Training is helping mushroom farmers produce more, earn more & save more in #LaoPDR #CSW60 UNDP

A smile appears on Ms. Vieng’s face as she shows off an oyster mushroom fruiting body. She learned how to prepare the mushroom after participating in an on-the-job training program on mushroom cultivation in her village of Huayman in Laos PDR.
Ms. Vieng, 32, can now proudly say that she is a mushroom farmer.
Together with three other local groups, she and other Huayman villagers joined the cultivation group during its first stage in October 2014. They learned how to prepare raw material under the guidance of the nearby Nambor Technical Service Center and a national expert. It didn’t take long for Ms. Vieng to see the benefits of this knowledge and be motivated to take advantage of this new opportunity.
Farmers in the area have a long tradition of collecting wild mushrooms for consumption, but they knew little about how to cultivate them. The Nambor Technical Service Center organized a study trip for the newly formed mushroom groups to learn from two other successful mushroom farmers in Luang Prabang. They quickly realized that oyster mushrooms are easily sold in the local markets at a price of 20-25,000 Kip (around US$3) per kg.
When the Technical Service Center facilitators, in partnership with Ms. Viengkham, an expert from the Department of Agriculture of the Ministry of Agriculture and Forestry, suggested offering training to the villagers to cultivate oyster mushrooms, they all agreed.
The Mushroom Cultivation initiative is supported by the Agro-Biodiversity Project (ABP), funded by GEF and UNDP with technical supported from FAO. The ABP paid for initial production costs, with growers providing labor and local materials (firewood and wood materials for the growing houses).
Sawdust is mixed with lime and water and stored for one month, before other materials are added.  After bagging and steam-sterilizing in oil drums, oyster mushroom spawn are inserted. The bags are then left for a month before moving to the growing houses for the final stages.
Now a year after joining the group, Ms. Vieng is pleased with the developments. As a result of the training, her group has produced 1.5 tons of oyster mushrooms and she spends less time in surrounding forests areas looking foraging food. The group has sold mushrooms totaling 20 million kip (US$2,500), of which 60 percent is deposited in a local bank. Part of the profit is used by individual members, while the rest is saved for the next production.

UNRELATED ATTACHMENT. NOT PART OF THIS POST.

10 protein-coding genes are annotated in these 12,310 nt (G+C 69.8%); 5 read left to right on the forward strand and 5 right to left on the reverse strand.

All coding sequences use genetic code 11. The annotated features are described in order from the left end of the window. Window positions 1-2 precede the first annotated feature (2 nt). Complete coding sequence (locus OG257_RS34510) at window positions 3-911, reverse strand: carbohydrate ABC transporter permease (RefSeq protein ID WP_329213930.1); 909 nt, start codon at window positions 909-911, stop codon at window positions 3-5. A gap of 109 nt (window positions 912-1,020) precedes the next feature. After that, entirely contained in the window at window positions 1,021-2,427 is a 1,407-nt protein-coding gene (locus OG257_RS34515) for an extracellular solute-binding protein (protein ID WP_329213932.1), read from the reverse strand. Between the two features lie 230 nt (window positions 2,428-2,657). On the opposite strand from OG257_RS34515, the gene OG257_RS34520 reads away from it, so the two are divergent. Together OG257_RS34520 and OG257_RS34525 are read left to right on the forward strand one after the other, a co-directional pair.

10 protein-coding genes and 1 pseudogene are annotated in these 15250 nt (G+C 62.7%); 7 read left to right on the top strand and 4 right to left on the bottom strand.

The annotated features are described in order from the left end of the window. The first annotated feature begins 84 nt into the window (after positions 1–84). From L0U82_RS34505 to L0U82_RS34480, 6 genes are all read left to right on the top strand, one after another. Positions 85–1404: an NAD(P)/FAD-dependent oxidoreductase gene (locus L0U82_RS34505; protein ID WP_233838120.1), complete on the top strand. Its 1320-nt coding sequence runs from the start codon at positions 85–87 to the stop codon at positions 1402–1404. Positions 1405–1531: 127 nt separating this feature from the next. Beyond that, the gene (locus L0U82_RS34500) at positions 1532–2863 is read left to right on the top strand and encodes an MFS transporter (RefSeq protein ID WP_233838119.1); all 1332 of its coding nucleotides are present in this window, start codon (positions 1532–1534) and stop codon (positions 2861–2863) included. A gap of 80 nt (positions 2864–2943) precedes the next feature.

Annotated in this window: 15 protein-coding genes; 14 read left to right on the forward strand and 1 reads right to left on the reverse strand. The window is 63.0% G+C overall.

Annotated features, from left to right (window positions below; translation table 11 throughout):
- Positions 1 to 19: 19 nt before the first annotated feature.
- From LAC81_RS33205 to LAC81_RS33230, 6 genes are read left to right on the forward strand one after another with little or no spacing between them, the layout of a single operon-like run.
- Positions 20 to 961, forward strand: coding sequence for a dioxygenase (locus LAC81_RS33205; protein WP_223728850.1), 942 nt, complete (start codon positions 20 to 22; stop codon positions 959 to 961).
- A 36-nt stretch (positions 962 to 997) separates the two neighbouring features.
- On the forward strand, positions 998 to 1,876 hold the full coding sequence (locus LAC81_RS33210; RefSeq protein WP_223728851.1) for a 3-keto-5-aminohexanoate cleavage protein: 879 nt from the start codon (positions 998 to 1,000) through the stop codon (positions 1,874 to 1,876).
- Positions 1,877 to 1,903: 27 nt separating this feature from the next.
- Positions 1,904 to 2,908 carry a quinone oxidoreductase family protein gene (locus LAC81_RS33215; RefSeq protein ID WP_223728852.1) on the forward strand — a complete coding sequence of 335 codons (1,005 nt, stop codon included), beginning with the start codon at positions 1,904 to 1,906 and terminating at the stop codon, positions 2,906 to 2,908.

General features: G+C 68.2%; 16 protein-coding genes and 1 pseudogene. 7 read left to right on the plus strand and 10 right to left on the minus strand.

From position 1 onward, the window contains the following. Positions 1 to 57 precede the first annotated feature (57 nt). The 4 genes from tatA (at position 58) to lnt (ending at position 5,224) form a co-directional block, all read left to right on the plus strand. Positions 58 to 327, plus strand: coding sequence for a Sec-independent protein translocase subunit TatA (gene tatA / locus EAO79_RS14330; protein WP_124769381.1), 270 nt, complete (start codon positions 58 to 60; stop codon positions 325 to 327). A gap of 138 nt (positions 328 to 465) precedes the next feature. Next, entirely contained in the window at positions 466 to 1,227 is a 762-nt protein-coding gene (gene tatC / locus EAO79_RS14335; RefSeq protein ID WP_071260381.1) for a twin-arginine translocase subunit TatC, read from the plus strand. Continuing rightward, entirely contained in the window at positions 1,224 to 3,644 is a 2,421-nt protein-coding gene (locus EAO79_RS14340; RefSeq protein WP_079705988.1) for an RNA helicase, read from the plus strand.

Ms. Vieng’s group has prepared the second round of mushroom bags and begun to harvest fruiting bodies. This time the villagers are paying most of the production costs, but still each member is expected to earn two million kip (US$250).
Although the oyster mushroom is an easy species to cultivate, avoiding contamination requires attention at every step of the process, from sterilization of bagged raw material and inoculation to keeping the mushroom-growing houses clean. This is also the key message that Ms. Viengkham repeats at her regular visits to the four villages.
“ Huayman village performs well, because the people understood the simple sanitary rules, like how to maintain optimal humidity through regular watering in the growing house. This has been key to success for the Huayman families, Ms. Viengkham says. “They were also very dedicated and interested and there is good solidarity within the group. They even constructed a new growing house from their savings.”
The oyster mushroom cultivation groups have sparked interest and motivation of other villagers in the area. Mr. Hounpheng is a farmer that lives in Panma village, around 18 kilometers from the Nambor Technical Service Center.
“When I learned about the groups, I asked the organizers to let me join and attend one training session and now I know how to cultivate them” he said, although he still needs money to buy equipment and a proper place to cultivate the mushrooms. “I would like to have a group organized in my village.” he commented.
The mushroom cultivation groups will have a third harvest in 2016, after which they are expected to fully produce themselves, without technical assistance from Ms. Viengkham.
Ms. Vieng feels that oyster mushroom cultivation has helped her and also inspired her to expand. “I want to continue in the group,” she says, smiling. “And from the earnings, I also want to raise livestock.”

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